According to the new report, only one in 13 investigational diabetes drugs that entered clinical testing from 1995 to 2007 received US marketing approval – in contrast to one in eight of all investigational drugs.
Yet, while diabetes drugs that enter the clinical pipeline are less likely to enter Phase III testing (12.8%, vs. 21.1% for all drugs), once in Phase III, diabetes drugs achieve marginally higher approval rates (60% vs. 56% for all drugs), according to the study.
Joseph A. DiMasi, director of economic analysis and research associate professor at the Tufts Center for the Study of Drug Development, who conducted the study, told us that it was surprising to find that few diabetes drug approvals have been viewed by the FDA as representing “significant gains over existing therapy” in recent years (i.e., had received priority review designations from the FDA).
Specifically, from 1995 to 2015, 15% of new diabetes drugs approved received a priority review designation from the FDA, compared to 50% for non-diabetes endocrine drugs, and 46% for all non-endocrine drugs, according to the report.
“What was also notable were the lower than average success rates for diabetes drugs and that development times for diabetes drugs increased significantly in recent years,” added DiMasi. According to the report, the mean clinical development time for diabetes drugs increased by 1.3 years from 2002-08 to 2009-15.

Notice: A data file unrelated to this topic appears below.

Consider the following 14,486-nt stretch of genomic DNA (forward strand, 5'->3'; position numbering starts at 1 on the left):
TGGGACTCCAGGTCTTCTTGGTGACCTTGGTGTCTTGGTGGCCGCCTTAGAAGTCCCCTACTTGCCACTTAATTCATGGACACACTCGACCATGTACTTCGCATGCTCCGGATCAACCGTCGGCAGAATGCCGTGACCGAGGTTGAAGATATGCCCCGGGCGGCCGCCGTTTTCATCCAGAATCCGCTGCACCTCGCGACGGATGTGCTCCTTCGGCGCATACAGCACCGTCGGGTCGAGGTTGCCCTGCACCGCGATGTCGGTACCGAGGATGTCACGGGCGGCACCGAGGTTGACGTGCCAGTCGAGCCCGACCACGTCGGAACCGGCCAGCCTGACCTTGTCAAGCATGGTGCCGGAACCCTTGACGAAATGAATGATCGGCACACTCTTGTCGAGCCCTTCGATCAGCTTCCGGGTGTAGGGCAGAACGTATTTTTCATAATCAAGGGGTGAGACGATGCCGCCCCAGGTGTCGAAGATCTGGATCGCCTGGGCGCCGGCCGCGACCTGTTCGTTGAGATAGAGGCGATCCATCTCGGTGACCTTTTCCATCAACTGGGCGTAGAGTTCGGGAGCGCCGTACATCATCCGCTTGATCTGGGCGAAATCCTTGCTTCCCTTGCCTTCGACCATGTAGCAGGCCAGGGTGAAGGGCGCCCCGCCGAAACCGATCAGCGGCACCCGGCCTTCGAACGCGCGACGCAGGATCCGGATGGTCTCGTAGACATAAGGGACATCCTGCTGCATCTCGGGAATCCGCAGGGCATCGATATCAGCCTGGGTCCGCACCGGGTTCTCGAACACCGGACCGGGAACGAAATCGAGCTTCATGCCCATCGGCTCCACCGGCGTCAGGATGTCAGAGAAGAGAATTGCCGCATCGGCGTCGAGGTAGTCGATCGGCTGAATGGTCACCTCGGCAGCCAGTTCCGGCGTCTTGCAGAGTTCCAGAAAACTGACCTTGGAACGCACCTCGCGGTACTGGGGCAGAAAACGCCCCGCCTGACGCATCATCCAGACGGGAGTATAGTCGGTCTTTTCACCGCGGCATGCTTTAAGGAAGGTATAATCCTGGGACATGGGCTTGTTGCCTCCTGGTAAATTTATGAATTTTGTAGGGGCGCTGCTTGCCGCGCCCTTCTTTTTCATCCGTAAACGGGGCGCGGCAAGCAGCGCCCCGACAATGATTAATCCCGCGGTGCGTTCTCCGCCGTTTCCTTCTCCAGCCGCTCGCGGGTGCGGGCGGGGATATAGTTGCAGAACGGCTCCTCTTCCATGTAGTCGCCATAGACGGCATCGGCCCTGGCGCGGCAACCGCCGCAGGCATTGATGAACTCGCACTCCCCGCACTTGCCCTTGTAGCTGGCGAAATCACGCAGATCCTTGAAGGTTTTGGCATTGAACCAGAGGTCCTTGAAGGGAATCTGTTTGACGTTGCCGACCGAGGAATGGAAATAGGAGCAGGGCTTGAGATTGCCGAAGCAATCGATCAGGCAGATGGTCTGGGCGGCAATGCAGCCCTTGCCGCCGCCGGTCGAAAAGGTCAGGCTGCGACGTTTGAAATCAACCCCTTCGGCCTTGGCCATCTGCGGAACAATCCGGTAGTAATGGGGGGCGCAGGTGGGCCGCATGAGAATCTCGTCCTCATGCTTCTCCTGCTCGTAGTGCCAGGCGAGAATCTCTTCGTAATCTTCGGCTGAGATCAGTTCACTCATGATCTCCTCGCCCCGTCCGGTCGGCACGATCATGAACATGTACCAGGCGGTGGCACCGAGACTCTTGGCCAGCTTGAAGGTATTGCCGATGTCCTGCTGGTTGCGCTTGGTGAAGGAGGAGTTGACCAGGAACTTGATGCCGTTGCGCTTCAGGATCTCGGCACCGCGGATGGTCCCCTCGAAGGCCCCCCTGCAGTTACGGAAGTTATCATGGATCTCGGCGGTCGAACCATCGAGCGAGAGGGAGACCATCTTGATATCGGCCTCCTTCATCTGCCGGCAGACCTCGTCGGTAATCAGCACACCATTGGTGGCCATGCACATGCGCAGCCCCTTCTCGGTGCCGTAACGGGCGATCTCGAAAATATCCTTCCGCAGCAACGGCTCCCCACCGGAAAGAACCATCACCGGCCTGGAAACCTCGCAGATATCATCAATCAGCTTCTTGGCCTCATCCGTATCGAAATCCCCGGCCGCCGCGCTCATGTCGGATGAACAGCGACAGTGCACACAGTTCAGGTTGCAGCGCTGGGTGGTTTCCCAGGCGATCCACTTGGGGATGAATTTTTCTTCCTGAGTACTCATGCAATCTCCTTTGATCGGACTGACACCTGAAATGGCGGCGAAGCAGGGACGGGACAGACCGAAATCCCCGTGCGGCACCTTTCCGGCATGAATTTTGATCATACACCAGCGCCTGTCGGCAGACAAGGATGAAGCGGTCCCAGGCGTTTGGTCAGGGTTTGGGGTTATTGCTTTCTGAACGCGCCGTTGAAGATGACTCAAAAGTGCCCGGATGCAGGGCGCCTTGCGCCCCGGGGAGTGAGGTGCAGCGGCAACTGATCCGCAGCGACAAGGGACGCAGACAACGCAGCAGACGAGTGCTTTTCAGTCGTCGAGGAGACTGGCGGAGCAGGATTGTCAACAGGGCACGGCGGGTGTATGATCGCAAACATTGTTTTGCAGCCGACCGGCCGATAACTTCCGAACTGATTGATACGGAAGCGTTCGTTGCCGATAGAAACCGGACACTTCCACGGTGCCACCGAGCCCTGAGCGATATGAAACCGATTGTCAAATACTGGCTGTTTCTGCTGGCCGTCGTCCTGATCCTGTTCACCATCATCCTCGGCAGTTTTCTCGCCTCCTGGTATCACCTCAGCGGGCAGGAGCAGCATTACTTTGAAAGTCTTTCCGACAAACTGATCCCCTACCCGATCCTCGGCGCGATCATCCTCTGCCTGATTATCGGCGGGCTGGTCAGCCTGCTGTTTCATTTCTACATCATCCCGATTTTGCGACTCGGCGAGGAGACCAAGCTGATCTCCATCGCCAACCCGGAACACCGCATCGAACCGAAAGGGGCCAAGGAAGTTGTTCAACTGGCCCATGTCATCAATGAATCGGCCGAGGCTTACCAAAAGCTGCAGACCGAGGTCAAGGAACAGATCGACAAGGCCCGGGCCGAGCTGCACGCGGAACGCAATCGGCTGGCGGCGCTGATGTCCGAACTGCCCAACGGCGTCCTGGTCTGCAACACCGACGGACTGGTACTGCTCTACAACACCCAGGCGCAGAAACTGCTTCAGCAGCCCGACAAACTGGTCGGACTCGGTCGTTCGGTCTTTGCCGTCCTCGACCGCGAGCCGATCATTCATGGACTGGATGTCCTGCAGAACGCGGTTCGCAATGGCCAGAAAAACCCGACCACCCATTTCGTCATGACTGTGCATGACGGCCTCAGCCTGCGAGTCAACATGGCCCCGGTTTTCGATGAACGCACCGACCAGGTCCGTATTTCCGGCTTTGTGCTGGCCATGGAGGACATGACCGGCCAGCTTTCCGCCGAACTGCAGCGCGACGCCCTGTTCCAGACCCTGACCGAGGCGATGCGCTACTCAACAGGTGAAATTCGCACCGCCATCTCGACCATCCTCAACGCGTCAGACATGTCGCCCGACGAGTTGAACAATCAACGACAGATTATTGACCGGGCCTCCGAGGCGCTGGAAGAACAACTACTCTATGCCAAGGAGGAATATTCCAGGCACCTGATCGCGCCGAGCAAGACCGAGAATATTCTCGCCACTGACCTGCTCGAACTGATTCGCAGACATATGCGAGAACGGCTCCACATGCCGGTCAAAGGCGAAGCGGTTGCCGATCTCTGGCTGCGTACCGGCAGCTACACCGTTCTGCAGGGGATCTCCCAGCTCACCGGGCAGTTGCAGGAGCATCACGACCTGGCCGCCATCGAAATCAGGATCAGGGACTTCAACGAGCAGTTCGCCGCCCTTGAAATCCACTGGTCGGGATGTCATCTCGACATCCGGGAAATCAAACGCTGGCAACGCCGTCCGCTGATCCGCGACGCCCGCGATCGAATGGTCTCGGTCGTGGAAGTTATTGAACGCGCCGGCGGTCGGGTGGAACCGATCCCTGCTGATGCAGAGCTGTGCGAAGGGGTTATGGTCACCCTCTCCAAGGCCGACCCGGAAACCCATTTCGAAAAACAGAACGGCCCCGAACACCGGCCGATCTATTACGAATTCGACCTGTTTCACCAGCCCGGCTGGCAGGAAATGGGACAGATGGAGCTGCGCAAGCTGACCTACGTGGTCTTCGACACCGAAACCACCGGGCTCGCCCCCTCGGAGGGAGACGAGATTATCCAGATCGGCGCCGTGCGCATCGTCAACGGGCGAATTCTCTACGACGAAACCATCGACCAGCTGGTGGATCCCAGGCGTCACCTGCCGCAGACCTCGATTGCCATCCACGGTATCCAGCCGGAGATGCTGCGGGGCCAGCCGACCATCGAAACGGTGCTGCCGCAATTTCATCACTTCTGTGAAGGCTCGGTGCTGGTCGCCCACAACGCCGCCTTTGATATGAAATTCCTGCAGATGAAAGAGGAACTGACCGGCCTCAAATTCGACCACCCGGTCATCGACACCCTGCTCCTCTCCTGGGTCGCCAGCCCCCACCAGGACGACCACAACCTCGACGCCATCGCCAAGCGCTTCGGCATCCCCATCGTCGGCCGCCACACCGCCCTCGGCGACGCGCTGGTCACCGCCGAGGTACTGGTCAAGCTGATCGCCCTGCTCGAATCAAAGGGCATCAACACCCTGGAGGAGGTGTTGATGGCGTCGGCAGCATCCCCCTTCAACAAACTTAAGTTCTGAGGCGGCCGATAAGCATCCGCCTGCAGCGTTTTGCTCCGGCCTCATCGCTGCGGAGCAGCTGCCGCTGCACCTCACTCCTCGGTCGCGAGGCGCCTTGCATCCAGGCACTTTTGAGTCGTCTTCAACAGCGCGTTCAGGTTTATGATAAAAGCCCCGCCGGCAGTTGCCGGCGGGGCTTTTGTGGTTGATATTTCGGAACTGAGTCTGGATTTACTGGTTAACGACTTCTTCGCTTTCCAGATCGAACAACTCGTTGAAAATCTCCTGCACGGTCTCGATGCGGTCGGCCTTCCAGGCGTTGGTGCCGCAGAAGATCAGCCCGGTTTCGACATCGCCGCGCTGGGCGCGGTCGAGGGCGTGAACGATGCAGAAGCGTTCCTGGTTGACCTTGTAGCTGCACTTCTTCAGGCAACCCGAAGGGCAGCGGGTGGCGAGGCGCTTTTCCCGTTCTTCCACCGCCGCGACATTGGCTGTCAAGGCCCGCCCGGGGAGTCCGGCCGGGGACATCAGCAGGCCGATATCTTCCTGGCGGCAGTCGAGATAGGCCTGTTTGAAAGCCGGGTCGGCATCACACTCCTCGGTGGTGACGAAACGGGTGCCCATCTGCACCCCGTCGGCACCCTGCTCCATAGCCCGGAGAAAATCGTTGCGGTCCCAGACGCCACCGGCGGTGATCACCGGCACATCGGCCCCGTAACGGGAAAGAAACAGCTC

However, DiMasi explained that both these issues could be related to more stringent regulation, which was enacted in 2008 following concerns over cardiovascular risks associated with new diabetes drug approvals.
Additionally, data indicated that new drug application trial sizes “increased significantly because of the need for more comprehensive cardiovascular safety testing,” DiMasi explained.
“Our results on longer development times and a lower likelihood of regulatory success are consistent with increased regulatory stringency,” he added.